Image Credit: Atlantic

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Best rock songs

4. Hotel California by Eagles

There’s nowt more rock n’ roll than singing about hedonism on a destructive scale and that’s exactly what happens in Hotel California. The Eagles were not from California but it was the perfect backdrop for them to sing about the US in the 70s, a time “that could be heaven or could be hell”. It’s rock with a reggae rhythm, a song you can’t dance to and has a long six-minute runtime. But it works beautifully and has, arguably, one of the greatest guitar solos of all time in it.

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Best rock songs

5. Purple Haze by Jimi Hendrix

This 1967 track cemented Hendrix as one of the best guitar players of all time, the riff using his signature chord was a world away from the slower first single Hey Joe. Purple Haze is a love song of sorts, filled with (sometimes misheard) lyrics packed with provocative imagery. The guitar is backed by the blues rhythm of the rest of the Jimi Hendrix experience, creating a three-minute masterpiece.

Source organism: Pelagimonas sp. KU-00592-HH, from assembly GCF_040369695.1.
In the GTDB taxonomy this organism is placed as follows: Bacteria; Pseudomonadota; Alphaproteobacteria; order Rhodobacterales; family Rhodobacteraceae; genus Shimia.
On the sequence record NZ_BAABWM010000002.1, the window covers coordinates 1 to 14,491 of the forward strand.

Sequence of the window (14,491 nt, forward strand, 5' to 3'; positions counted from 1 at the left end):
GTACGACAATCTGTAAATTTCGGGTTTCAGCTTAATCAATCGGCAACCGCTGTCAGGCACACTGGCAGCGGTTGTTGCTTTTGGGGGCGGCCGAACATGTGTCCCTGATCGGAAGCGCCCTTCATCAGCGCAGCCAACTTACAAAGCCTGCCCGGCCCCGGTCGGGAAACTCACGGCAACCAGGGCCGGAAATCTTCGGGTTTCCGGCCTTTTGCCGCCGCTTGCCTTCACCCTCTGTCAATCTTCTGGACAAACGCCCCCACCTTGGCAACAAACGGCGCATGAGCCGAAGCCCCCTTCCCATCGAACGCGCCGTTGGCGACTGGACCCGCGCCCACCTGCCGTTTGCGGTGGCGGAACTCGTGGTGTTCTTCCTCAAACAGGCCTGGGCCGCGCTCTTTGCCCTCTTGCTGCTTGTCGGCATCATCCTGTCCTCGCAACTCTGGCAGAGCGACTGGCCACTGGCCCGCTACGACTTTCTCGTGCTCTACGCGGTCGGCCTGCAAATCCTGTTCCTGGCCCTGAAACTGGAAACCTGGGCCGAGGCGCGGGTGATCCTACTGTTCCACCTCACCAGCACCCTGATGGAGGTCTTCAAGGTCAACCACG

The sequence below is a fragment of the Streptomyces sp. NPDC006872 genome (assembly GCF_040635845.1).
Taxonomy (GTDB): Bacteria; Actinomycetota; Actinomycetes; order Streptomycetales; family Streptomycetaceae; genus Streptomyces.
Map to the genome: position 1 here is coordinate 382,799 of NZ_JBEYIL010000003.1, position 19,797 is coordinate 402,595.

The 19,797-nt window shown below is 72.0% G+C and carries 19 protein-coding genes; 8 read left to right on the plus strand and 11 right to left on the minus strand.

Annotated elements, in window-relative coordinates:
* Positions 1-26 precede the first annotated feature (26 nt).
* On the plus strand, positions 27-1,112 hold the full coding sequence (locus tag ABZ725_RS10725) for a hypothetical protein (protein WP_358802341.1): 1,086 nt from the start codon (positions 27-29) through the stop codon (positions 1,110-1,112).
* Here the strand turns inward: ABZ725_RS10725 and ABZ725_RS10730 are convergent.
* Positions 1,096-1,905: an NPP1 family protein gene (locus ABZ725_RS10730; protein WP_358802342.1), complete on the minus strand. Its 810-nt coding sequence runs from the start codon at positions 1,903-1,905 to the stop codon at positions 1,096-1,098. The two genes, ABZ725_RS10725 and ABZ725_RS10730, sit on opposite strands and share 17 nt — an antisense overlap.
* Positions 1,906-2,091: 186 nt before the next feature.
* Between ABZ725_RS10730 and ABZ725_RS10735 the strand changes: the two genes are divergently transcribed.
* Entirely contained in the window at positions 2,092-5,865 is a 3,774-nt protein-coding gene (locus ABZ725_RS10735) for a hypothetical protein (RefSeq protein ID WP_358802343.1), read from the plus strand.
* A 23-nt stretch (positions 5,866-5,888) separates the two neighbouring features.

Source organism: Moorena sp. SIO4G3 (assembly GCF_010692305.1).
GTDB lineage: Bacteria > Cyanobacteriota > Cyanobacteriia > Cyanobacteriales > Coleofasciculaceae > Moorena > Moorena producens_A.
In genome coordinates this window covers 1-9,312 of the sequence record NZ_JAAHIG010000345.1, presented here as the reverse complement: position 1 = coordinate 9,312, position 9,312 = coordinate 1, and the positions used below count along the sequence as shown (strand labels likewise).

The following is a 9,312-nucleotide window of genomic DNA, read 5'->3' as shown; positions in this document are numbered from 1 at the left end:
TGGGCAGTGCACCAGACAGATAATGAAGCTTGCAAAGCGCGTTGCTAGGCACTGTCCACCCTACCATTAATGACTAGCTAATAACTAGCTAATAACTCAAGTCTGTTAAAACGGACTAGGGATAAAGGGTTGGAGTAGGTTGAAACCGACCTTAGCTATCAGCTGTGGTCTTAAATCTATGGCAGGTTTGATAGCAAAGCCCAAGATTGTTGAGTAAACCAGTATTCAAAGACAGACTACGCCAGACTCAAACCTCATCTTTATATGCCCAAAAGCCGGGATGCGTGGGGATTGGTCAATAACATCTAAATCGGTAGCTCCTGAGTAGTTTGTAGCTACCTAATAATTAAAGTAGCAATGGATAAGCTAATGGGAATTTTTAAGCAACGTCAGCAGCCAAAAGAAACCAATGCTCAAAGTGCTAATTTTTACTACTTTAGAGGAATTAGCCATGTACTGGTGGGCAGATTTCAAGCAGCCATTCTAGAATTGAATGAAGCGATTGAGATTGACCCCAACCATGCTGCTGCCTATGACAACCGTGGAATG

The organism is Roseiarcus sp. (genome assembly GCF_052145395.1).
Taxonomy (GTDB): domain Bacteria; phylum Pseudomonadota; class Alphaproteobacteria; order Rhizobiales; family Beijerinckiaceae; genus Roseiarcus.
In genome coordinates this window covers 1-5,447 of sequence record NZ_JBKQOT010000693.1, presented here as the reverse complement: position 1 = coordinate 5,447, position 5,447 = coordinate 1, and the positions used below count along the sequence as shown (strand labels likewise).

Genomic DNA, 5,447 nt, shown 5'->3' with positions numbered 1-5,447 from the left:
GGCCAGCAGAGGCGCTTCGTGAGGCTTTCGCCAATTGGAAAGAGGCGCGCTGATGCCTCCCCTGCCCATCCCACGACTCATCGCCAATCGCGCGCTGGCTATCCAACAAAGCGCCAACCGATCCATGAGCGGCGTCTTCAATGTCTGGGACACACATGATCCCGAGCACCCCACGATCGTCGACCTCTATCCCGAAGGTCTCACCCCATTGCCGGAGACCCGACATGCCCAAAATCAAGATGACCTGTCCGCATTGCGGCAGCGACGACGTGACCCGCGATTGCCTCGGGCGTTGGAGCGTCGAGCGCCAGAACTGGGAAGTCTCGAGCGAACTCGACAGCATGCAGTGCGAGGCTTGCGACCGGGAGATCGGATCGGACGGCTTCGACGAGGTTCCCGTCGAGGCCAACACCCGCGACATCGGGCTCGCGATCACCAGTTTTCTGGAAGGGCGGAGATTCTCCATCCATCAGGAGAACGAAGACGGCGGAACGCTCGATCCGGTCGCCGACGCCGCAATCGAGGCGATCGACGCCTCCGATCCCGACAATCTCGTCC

Image Credit: Reprise

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Best rock songs

6. Sympathy for the Devil by The Rolling Stones

The Jagger-Richards songwriting combo has never bettered Sympathy For The Devil. It's a timeless song that marries folk with samba, satanism with sex. Its suggestive lyrics proved controversial, marking the Stones as a band you wouldn't want your kids to be fans of, especially when the much cleaner cut Beatles were around. The Stones didn't quite understand the furore, given it was just one song of many classics the band made in that era.

Image Credit: Decca

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Best rock songs

7. Smoke on the Water by Deep Purple

Up there with the best guitar riffs of all time - thank you Richie Blackmore! - Smoke on the Water is a simple song that finds its origin in the band witnessing a fire at the Montreux Casino which was over the water from where they were recording their album Machine Head in Switzerland. It turned out the fire happened during a Frank Zappa concert and the rest is history.

Image Credit: Purple / Warner Bros

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8. Back in Black by AC/DC